In the national parks of Bavaria when silhouetted in the moonlight. And in the city centre woodlands of Berlin and Munich. Sometimes when completely nude, too.
This isn't a story about the sex lives of Germans or any other nationality, though. Instead, it's an exploration of the country's little-known love affair with something else entirely: waldeinsamkeit, an archaic German term for the feeling of "forest loneliness".
Germans have a wonderfully evocative dictionary of words with no direct English equivalent, with several descriptive if melancholic expressions all finding a home in conversation. There is wanderlust (a desire to travel), for instance. Or heimat (an emotional tie to a homeland). Another is fernweh (a longing for far-off places).
Type waldeinsamkeit into Google Translate, however, and the immediate result – "solitude of the forest" – does little to spell out its true meaning: the enlightened, sublime feeling that can come from being alone in the woods. It is a quintessentially untranslatable German word, and yet owing to the Covid-19 pandemic and ongoing national and local lockdowns (of which Germany and its regions have had several), the spirit of waldeinsamkeit as a philosophy is increasingly alive.
With more free time, more flexibility and more pressure at home, but also fewer alternative pastimes, Germans have sought calm, fresh air and hermit-like solitude in greater numbers than before. There is a palpable yearning – a feeling of a life being half-lived – and it has not gone unnoticed that the country's restriction-free spruce, conifer, beech, oak and birch forests are busier than ever.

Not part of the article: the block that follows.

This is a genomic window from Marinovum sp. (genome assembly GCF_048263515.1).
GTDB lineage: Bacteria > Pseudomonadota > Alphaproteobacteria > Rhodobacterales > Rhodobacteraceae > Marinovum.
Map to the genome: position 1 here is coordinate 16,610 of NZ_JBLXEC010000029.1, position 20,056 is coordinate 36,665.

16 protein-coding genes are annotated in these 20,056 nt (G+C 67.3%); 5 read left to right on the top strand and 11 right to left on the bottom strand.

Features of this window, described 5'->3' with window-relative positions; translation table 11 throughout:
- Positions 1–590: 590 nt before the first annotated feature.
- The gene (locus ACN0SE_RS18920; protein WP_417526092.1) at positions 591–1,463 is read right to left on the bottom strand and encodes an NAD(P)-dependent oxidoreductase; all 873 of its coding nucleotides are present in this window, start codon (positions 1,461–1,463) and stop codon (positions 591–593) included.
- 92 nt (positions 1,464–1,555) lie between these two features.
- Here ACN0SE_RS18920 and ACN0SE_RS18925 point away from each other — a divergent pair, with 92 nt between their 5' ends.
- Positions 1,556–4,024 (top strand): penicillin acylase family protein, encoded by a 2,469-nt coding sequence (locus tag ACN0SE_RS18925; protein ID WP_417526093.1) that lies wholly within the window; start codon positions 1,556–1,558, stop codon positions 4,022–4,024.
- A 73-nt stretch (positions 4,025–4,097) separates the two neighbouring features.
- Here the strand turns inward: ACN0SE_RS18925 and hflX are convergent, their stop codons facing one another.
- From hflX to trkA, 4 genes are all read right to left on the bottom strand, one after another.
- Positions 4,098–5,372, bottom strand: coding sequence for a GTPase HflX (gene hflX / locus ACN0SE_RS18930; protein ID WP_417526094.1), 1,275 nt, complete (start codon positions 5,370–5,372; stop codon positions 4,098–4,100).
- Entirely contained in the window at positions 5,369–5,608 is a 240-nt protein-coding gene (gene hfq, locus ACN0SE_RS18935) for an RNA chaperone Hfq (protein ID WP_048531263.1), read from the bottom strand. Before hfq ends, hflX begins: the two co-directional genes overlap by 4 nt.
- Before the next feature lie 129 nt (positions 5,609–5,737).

Germans have a wonderfully evocative dictionary of words with no direct English equivalent
Research published last summer by the European Forest Institute in Bonn found that visits to a monitored tract of forestry in North Rhine-Westphalia during the first and second lockdowns experienced an unprecedented explosion of visitors, with forest recreation doubling. The authors concluded that the coronavirus-induced boom revealed that Germans are once again embracing forest solitude and that forests remain a critical infrastructure for national public health and societies at large.
“In our recent study, visitors said finding tranquillity was by far the number one motivation to go to the forest,” European Forest Institute researcher Jeanne-Lazya Roux told me. “Another new study we are working on shows there is a renaissance in valuing forests for their spiritual attributes, or re-spiritualisation of the forest, as we call it.”
For a first-timer like me, there was no better introduction to the enduring ideology of waldeinsamkeit than a visit to the Black Forest. At 6,000sq km, the all-encompassing woodland in Baden-Württemberg is almost half the size of Northern Ireland, its vast tracts of birch and beech riddled with folk tales and cuckoo clock-making legends.
Last summer, I spent a week in Ferienland, the Black Forest’s evergreen highlands, and I could barely stop grinning. As if sprung from the pages of a fairy tale, this portion of the Black Forest is thick with woodland cover, containing a far-reaching forest path network connected to hamlets, hilltops, high pastures and hangars of Scots pine, elm and oak. It was a joy to find the time to be alone; to lose myself in the forest. Was this the freedom so many Germans sought?